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Thanks again. I hate going to the doctor. I always feel like they say "there she is again" although I haven't been since April.


jennyj

Diagnosed March 2006 celiac sprue

Severe iron deficent anemia Jan 2002

Hypoglecemia 2000

"I can do all things through Christ who strenghtens me"

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I do not take any iron supplements. I did do an iron infusion in April. The only meds I take is Tylenol or Tylenol PM (which I haven't taken for weeks). I have been hospitalized twice because of internal bleeding and extremely low hemoglobin which started with the black stools. I didn't want to seem paranoid and call the doc when it could be from other causes. Thanks for all the answers and support.

Sorry if this is redundant, but by chance, have you tried eliminating dairy? I had read an article a while back that stated 50% of all iron-deficiency anemia was immediatley caused by problems with dairy. Apparently, it can block the uptake of iron.

Just a thought.

Also, I found this site which talks about studying stools. How appropriate for this site! lol!! It seems like I spend an inordinate amount of time studying my dd's and at this point, I KNOW what food she's had by the color, texture, form and odor of her stools. YIKES! :ph34r: But hopefully, someone else will find some use for this.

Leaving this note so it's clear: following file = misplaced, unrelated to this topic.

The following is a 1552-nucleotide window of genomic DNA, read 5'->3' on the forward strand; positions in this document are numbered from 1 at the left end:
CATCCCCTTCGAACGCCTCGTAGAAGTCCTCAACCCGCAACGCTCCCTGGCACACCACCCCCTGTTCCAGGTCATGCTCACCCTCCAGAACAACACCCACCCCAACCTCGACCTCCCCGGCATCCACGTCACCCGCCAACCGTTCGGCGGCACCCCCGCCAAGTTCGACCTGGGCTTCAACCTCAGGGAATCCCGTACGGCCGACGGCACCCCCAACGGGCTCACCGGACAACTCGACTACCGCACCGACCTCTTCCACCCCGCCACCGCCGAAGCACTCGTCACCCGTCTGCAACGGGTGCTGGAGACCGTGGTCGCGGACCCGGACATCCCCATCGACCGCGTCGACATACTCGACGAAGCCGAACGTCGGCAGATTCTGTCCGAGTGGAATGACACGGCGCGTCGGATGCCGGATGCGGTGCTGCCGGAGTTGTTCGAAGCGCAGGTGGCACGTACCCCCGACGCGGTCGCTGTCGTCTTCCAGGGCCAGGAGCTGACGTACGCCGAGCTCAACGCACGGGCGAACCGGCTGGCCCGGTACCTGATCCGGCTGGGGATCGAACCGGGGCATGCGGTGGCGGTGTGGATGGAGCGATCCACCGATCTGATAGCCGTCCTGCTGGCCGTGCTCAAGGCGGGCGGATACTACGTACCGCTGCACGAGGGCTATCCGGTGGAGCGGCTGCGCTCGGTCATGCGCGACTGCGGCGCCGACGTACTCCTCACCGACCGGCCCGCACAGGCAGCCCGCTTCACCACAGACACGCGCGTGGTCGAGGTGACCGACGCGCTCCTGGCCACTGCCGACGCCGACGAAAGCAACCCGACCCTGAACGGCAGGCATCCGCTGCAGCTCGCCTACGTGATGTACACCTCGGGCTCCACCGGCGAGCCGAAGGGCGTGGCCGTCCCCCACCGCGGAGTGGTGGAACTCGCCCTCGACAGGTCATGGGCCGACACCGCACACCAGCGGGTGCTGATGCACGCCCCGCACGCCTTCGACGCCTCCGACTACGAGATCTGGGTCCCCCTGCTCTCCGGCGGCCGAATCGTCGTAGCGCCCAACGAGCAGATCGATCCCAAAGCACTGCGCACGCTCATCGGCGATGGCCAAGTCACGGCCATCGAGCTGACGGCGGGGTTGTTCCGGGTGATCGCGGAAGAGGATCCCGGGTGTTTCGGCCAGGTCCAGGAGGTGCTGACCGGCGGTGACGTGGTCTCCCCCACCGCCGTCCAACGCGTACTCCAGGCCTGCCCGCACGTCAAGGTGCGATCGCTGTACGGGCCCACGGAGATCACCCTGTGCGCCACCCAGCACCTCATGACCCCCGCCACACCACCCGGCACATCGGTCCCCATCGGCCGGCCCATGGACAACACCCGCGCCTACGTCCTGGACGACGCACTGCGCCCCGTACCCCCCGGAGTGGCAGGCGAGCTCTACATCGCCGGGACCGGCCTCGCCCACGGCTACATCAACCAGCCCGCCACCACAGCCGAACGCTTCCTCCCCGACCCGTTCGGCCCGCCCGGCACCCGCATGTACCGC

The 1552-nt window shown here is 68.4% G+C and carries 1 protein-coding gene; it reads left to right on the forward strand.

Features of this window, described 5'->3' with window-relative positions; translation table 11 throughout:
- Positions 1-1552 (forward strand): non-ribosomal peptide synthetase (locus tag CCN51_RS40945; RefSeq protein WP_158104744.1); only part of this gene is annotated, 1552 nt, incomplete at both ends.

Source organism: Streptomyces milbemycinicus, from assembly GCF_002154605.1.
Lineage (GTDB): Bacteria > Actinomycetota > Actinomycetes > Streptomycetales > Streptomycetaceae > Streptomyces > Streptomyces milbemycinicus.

Here's the link: http://www.enzymestuff.com/rtstools.htm

I hope that this does get resolved soon!


Vicky

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Sorry if this is redundant, but by chance, have you tried eliminating dairy? I had read an article a while back that stated 50% of all iron-deficiency anemia was immediatley caused by problems with dairy. Apparently, it can block the uptake of iron.

Just a thought.

Also, I found this site which talks about studying stools. How appropriate for this site! lol!! It seems like I spend an inordinate amount of time studying my dd's and at this point, I KNOW what food she's had by the color, texture, form and odor of her stools. YIKES! :ph34r: But hopefully, someone else will find some use for this.

Here's the link: http://www.enzymestuff.com/rtstools.htm

I hope that this does get resolved soon!

She has anemia most likely due to her hx of internal bleeding. :blink: I have no idea about the dairy thing. Black stools with that kind of medical history can be considered an emergency. If stool has bright red blood, it is normally coming from the lower GI tract, but if it is black, it can be a sign of upper GI internal bleeding. This can be serious! I agree that you are doing the right thing by seeing your doctor.

Best Wishes and I hope you get better soon!!!